To tell the Mutex that the calling code is done, the MutexGuard will have a Drop implementation that uses the locked reference to set locked back to false.

use core::sync::atomic::Ordering;
// A structure to give temporary access to data in a Mutex
pub struct MutexGuard<'a, T> {
data: &'a mut T,
locked: &'a AtomicBool

impl<'a, T> Drop for MutexGuard<'a, T> {
// Releases the lock
fn drop(&mut self) {, Ordering::Release);

If you're not really familiar with memory ordering, you should check the references to learn about it.

If you take a good look at the code, you'll notice that data, the mutable reference in MutexGuard is not public. We reason is that we can allow the reference to be copied out by calling code to avoid the risk of having two mutable references active at once.

Instead, we implement traits Deref and DerefMut, so that the calling code will be able to read and mutate the data without being able to access any of these sensitive fields.

impl<'a, T> core::ops::Deref for MutexGuard<'a, T> {
type Target = T;

fn deref(&self) -> &T {

impl<'a, T> core::ops::DerefMut for MutexGuard<'a, T> {
fn deref_mut(&mut self) -> &mut T {

Lastly, we need a function in Mutex that can actually be used to obtain a MutexGuard:

impl<T> Mutex<T> {
// Obtains mutually exclusive access to the data in the Mutex
pub fn lock(&self) -> MutexGuard<T> {
while self.locked.compare_exchange(false, true, Ordering::Acquire, Ordering::Relaxed).is_err() {
// Signal the processor to go into an efficient loop
MutexGuard {
data: unsafe { &mut * },
locked: &self.locked

The AtomicBool's compare_exchange function called above atomically does the following:

  1. Check if locked is true.
  2. If it's true return an Err.
  3. If it's false, set it to true and return an Ok.

If the compare_exchange function returns an Err, the core::hint::spin_loop will tell the processor that it's in a busy waiting loop. Busy waiting is what happens when the processor is in a loop continuously checking for a condition to become true before continuing useful processing.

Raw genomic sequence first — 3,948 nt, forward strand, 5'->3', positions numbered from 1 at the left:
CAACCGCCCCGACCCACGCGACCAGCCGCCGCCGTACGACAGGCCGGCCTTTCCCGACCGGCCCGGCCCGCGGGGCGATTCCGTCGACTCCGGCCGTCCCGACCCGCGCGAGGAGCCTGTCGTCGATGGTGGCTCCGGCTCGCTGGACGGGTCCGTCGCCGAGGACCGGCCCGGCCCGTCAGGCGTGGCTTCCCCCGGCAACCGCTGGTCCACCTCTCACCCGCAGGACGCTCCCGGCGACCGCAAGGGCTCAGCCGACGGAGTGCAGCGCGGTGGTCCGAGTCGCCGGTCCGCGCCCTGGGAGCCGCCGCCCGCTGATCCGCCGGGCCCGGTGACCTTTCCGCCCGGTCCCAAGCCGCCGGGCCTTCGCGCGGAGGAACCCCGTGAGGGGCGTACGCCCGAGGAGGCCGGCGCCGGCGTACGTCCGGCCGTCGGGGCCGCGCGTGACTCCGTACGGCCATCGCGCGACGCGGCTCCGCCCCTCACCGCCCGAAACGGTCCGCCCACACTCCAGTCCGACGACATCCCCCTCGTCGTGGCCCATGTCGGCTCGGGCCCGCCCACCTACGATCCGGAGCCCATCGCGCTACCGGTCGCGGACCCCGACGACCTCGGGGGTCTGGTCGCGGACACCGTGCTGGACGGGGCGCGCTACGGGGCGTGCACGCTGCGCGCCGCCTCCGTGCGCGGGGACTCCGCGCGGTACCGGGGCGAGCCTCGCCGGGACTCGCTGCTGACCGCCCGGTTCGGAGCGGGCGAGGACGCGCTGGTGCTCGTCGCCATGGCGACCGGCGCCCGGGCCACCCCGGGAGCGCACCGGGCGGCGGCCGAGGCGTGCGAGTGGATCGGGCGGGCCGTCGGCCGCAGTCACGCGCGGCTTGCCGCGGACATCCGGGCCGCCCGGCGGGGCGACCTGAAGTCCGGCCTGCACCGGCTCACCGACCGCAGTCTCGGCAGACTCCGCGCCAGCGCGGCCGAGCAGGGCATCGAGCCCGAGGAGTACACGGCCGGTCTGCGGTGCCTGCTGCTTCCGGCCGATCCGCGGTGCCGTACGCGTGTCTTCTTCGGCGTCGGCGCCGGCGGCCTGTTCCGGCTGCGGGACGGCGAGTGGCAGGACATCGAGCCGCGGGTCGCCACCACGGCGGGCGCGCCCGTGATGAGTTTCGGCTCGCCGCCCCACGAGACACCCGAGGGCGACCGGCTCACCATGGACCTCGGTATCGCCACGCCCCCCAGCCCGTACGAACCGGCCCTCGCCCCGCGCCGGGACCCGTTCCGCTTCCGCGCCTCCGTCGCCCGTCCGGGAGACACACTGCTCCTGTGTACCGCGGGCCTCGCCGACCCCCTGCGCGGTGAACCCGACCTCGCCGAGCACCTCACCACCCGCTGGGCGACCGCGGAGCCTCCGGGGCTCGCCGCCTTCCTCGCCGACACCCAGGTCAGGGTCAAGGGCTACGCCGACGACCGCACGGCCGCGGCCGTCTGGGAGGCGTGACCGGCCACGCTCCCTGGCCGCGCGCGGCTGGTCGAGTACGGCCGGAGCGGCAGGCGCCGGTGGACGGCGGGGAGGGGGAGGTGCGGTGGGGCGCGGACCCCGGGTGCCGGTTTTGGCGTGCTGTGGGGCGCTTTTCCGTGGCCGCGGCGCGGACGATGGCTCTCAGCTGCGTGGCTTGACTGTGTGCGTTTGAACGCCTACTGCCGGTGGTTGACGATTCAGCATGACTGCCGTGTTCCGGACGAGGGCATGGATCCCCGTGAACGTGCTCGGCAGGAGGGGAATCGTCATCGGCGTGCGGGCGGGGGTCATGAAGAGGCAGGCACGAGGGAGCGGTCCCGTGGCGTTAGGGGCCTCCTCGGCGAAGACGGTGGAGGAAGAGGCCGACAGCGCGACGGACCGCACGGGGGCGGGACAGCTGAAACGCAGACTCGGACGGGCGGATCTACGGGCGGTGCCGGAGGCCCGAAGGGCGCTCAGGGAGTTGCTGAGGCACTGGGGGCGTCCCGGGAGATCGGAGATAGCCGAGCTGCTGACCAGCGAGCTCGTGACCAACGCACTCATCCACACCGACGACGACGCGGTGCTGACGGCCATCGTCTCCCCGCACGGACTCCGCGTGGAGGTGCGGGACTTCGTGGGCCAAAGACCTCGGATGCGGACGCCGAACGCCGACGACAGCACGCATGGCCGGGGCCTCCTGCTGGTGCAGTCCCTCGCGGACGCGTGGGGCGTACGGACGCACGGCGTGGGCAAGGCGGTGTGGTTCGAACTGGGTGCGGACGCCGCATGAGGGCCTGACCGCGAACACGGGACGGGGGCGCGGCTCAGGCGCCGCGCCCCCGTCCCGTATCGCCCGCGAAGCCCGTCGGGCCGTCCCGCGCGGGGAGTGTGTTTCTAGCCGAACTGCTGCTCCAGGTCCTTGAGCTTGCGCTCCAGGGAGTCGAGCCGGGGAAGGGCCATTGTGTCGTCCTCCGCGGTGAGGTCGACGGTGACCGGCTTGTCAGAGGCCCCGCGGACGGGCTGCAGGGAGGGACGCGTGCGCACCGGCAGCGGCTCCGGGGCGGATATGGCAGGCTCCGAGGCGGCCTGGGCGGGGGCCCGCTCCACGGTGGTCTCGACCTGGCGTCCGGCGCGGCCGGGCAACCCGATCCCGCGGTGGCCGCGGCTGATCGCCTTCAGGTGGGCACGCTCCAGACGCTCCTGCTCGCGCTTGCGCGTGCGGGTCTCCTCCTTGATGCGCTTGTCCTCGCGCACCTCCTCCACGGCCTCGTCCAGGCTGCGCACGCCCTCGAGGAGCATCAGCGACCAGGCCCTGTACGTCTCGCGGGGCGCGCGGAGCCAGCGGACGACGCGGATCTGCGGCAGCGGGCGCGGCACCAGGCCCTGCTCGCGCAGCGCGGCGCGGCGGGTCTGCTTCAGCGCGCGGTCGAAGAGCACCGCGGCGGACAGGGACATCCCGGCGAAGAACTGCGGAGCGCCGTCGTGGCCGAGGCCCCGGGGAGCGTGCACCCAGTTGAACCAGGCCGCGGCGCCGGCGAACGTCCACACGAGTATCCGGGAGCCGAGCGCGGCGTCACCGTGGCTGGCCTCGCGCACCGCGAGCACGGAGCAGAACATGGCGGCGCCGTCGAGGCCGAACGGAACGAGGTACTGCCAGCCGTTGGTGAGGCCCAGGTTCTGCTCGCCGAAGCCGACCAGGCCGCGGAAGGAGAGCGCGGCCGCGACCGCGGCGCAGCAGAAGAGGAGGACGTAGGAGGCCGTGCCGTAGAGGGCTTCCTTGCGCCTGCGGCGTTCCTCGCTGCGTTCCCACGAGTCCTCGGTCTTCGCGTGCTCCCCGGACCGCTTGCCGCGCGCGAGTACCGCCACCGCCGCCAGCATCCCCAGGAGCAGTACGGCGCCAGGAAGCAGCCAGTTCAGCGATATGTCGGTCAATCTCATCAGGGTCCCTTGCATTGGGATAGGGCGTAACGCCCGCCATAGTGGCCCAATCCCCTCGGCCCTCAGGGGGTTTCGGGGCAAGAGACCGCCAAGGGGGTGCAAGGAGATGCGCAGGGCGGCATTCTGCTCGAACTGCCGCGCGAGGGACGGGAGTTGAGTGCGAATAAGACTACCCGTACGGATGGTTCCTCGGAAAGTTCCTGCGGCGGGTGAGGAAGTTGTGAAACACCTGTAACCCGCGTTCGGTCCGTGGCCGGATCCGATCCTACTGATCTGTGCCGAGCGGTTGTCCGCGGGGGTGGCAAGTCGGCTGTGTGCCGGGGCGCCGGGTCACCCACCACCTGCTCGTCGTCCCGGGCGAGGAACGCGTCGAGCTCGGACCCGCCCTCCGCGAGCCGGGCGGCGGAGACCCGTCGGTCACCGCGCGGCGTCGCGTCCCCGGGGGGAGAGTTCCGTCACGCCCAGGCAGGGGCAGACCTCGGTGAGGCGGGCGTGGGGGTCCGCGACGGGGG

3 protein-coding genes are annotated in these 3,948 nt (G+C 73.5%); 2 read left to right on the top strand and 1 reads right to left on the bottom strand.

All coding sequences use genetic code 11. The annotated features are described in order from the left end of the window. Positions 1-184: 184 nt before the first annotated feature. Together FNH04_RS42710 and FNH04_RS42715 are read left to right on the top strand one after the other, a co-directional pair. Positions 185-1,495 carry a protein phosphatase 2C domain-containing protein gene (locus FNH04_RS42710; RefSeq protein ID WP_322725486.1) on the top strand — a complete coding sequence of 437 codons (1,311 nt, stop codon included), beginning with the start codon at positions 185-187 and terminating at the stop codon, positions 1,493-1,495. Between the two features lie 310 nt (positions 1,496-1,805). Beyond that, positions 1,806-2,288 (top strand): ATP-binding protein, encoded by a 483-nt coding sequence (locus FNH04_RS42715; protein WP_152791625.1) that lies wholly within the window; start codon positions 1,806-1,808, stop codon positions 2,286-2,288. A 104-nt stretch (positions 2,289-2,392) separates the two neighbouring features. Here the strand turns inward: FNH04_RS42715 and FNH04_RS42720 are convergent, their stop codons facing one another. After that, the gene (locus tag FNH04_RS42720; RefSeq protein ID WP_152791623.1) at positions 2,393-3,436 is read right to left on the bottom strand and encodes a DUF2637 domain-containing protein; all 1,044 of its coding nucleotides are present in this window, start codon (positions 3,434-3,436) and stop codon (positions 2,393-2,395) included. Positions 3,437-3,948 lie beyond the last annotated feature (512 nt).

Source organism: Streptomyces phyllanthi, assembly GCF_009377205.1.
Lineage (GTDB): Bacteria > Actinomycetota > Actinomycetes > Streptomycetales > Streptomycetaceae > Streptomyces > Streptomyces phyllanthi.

It's after this wait for locked to become false that the MutexGuard is created and returned to the calling code.

To complete the implementation, we also need to tell the compiler that Mutex is safe to share and move between threads. To do that:

unsafe impl<T: Sync> Sync for Mutex<T> {}
unsafe impl<T: Send> Send for Mutex<T> {}

The Send trait tells the compiler that it is safe to move values of a type between threads. The Sync trait tells the compiler that it is safe to share values of a type between threads.

The trait bounds specified tell the compiler that it's only safe to move or share a mutex between threads only if the same thing applies to the data it holds.


As a quick test, we'll just create a single static and mutate it in several threads.

mod tests {
use super::*;

fn test_mutex() {
static NO: Mutex<i32> = Mutex::new(0);
let mut handles = vec![];
for _ in 0..10 {
let handle = std::thread::spawn(|| {
*NO.lock() += 1;
handles.into_iter().for_each(|handle| { handle.join(); });
assert_eq!(*NO.lock(), 10);

This test spawns 10 threads that concurrently try to mutate NO. If the Mutex works, then it will synchronize accesses to the static enforcing only one thread to access it at once. The value at the end should be 10.

That brings us to the end of our Mutex implementation. In the next post, we're going to replace mutable statics with Onces and Mutexes.

Take Away

For the full code up to this point, go to the repo

In The Next Post

We'll be refactoring.